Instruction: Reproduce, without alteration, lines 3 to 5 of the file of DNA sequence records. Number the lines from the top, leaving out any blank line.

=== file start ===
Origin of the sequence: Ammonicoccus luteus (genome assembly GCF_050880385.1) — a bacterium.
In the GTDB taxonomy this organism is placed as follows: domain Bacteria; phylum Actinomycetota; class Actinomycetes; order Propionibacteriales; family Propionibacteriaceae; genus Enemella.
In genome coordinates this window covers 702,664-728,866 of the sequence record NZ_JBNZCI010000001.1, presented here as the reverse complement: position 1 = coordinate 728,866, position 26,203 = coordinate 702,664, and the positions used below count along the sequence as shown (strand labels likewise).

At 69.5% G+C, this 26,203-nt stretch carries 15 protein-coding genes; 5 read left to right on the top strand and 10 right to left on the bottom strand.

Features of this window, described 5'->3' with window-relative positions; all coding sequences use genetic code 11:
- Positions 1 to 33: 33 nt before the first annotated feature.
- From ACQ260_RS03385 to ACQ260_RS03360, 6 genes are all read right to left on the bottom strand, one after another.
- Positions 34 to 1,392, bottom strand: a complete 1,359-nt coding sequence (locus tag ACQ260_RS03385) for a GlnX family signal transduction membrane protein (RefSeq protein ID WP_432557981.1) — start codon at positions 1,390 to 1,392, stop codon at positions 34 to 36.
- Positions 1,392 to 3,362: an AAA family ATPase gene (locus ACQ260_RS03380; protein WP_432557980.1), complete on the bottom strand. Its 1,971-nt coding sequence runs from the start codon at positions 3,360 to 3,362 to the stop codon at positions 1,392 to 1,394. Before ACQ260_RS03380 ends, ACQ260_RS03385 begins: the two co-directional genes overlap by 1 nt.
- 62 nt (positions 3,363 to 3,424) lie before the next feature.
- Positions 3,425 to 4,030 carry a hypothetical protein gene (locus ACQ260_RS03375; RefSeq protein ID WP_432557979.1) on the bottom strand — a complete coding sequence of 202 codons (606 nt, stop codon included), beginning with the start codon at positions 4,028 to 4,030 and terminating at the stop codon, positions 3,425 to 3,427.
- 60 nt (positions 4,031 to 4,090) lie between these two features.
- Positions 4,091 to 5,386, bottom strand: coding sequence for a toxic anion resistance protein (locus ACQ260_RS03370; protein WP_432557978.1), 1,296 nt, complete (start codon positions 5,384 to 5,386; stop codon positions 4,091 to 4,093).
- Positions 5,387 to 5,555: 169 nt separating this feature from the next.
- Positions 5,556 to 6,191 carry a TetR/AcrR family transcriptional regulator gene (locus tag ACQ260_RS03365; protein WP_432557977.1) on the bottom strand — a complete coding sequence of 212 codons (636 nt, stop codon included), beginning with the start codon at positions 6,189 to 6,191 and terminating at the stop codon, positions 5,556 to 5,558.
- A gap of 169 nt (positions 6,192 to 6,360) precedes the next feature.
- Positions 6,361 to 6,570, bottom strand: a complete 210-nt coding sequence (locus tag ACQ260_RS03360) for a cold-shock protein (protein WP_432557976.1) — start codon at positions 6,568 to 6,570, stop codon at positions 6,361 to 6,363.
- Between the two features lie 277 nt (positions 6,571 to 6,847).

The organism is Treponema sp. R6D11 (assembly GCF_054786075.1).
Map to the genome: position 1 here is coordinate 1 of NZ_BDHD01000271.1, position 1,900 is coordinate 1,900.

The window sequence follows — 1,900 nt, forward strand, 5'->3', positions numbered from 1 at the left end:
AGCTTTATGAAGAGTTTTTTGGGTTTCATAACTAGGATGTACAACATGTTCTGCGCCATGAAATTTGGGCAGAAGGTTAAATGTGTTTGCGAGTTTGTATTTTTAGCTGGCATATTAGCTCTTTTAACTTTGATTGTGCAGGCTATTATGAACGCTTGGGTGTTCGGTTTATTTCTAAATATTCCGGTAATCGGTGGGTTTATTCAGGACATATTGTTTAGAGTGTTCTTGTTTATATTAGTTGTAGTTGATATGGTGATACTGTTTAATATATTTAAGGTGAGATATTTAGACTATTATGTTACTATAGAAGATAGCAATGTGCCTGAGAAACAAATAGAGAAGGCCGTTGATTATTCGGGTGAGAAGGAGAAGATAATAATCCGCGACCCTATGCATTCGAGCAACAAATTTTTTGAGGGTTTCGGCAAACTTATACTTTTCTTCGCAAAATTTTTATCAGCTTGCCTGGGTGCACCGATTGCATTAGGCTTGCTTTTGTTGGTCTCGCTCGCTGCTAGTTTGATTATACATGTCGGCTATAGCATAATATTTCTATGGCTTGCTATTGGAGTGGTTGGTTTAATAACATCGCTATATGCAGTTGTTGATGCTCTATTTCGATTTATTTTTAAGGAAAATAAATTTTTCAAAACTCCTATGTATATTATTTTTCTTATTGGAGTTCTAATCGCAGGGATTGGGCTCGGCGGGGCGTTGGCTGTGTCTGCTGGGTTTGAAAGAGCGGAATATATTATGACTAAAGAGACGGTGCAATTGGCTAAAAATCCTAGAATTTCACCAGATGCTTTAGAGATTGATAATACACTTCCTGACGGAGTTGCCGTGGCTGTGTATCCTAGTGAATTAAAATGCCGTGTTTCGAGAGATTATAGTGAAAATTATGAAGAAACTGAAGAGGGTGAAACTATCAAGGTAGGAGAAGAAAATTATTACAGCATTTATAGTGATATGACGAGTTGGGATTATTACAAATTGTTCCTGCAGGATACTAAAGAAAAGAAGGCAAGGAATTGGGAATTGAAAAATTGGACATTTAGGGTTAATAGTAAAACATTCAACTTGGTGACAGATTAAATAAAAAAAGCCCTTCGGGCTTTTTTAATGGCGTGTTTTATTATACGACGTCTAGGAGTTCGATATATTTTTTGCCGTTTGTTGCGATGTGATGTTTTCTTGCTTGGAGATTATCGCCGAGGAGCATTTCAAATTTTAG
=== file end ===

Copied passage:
In genome coordinates this window covers 702,664-728,866 of the sequence record NZ_JBNZCI010000001.1, presented here as the reverse complement: position 1 = coordinate 728,866, position 26,203 = coordinate 702,664, and the positions used below count along the sequence as shown (strand labels likewise).

At 69.5% G+C, this 26,203-nt stretch carries 15 protein-coding genes; 5 read left to right on the top strand and 10 right to left on the bottom strand.

Features of this window, described 5'->3' with window-relative positions; all coding sequences use genetic code 11: